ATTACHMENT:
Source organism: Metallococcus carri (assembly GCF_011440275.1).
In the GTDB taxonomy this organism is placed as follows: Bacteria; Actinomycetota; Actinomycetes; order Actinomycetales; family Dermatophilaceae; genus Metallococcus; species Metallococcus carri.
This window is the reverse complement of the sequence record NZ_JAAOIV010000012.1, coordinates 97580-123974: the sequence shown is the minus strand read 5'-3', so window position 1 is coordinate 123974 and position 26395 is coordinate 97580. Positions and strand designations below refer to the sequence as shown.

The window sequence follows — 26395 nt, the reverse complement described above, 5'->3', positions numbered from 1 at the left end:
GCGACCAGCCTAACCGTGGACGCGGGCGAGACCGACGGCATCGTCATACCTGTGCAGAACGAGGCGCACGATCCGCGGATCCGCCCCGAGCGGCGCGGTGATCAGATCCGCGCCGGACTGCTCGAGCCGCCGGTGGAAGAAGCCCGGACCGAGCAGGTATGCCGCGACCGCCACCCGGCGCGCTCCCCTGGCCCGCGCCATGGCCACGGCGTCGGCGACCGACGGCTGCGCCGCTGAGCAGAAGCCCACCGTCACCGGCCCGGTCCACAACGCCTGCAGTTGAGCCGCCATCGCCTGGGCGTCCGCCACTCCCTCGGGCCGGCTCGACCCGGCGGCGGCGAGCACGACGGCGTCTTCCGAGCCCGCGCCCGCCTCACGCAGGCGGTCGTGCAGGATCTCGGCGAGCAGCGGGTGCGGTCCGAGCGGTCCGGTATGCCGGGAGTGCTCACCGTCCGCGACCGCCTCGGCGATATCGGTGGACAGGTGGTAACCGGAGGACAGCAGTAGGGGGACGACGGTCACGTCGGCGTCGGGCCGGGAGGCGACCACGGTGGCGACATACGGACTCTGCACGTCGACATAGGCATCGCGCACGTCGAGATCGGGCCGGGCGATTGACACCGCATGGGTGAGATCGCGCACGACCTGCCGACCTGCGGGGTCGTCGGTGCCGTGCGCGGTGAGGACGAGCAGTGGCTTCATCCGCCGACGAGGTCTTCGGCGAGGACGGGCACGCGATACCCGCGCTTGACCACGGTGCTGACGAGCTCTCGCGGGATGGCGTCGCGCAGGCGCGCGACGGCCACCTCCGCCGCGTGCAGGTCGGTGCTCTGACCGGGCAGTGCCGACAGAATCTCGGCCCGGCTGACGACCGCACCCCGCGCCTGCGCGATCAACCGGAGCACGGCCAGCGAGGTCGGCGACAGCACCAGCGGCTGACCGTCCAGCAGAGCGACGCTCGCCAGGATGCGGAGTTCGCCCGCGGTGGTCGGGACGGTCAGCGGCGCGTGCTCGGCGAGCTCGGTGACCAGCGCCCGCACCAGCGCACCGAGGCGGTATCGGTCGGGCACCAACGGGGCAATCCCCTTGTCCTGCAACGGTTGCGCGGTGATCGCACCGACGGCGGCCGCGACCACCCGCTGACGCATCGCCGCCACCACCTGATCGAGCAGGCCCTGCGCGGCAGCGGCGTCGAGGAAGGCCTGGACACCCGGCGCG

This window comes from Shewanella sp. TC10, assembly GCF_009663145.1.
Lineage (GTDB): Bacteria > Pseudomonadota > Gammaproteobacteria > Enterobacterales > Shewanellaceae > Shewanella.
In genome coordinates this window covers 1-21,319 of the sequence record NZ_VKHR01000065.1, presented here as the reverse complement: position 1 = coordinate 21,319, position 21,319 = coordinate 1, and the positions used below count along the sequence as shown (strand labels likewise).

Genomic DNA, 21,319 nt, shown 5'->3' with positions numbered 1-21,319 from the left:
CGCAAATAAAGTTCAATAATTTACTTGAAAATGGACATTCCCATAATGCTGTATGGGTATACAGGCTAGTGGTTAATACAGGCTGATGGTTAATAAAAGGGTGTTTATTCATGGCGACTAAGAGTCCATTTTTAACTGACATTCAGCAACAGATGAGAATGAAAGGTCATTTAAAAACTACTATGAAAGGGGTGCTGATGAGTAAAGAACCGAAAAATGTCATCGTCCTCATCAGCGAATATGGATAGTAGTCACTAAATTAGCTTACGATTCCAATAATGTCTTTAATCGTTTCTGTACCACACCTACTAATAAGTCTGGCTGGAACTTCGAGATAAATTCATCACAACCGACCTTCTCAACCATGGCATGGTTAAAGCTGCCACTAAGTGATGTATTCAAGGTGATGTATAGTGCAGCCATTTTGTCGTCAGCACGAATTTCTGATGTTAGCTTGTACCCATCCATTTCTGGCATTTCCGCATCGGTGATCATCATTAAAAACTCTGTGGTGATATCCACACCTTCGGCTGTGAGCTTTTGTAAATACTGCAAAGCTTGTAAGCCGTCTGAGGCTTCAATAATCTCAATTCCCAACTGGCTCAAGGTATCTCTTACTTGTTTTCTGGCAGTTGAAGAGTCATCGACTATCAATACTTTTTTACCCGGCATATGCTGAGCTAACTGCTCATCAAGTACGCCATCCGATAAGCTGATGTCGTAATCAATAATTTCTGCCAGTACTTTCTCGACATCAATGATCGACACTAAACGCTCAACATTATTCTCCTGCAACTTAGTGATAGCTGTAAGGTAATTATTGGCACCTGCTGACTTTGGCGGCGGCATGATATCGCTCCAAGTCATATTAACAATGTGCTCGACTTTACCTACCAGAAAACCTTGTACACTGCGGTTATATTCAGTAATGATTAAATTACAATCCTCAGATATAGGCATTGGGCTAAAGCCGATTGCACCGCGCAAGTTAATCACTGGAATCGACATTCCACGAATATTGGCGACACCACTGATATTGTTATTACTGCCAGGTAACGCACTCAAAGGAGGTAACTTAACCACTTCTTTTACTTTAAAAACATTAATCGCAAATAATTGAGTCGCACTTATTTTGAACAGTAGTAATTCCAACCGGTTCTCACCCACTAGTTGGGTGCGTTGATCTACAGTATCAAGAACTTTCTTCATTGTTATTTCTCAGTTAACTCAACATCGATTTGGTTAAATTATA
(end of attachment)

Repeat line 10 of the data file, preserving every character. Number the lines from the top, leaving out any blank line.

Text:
CGCAAATAAAGTTCAATAATTTACTTGAAAATGGACATTCCCATAATGCTGTATGGGTATACAGGCTAGTGGTTAATACAGGCTGATGGTTAATAAAAGGGTGTTTATTCATGGCGACTAAGAGTCCATTTTTAACTGACATTCAGCAACAGATGAGAATGAAAGGTCATTTAAAAACTACTATGAAAGGGGTGCTGATGAGTAAAGAACCGAAAAATGTCATCGTCCTCATCAGCGAATATGGATAGTAGTCACTAAATTAGCTTACGATTCCAATAATGTCTTTAATCGTTTCTGTACCACACCTACTAATAAGTCTGGCTGGAACTTCGAGATAAATTCATCACAACCGACCTTCTCAACCATGGCATGGTTAAAGCTGCCACTAAGTGATGTATTCAAGGTGATGTATAGTGCAGCCATTTTGTCGTCAGCACGAATTTCTGATGTTAGCTTGTACCCATCCATTTCTGGCATTTCCGCATCGGTGATCATCATTAAAAACTCTGTGGTGATATCCACACCTTCGGCTGTGAGCTTTTGTAAATACTGCAAAGCTTGTAAGCCGTCTGAGGCTTCAATAATCTCAATTCCCAACTGGCTCAAGGTATCTCTTACTTGTTTTCTGGCAGTTGAAGAGTCATCGACTATCAATACTTTTTTACCCGGCATATGCTGAGCTAACTGCTCATCAAGTACGCCATCCGATAAGCTGATGTCGTAATCAATAATTTCTGCCAGTACTTTCTCGACATCAATGATCGACACTAAACGCTCAACATTATTCTCCTGCAACTTAGTGATAGCTGTAAGGTAATTATTGGCACCTGCTGACTTTGGCGGCGGCATGATATCGCTCCAAGTCATATTAACAATGTGCTCGACTTTACCTACCAGAAAACCTTGTACACTGCGGTTATATTCAGTAATGATTAAATTACAATCCTCAGATATAGGCATTGGGCTAAAGCCGATTGCACCGCGCAAGTTAATCACTGGAATCGACATTCCACGAATATTGGCGACACCACTGATATTGTTATTACTGCCAGGTAACGCACTCAAAGGAGGTAACTTAACCACTTCTTTTACTTTAAAAACATTAATCGCAAATAATTGAGTCGCACTTATTTTGAACAGTAGTAATTCCAACCGGTTCTCACCCACTAGTTGGGTGCGTTGATCTACAGTATCAAGAACTTTCTTCATTGTTATTTCTCAGTTAACTCAACATCGATTTGGTTAAATTATA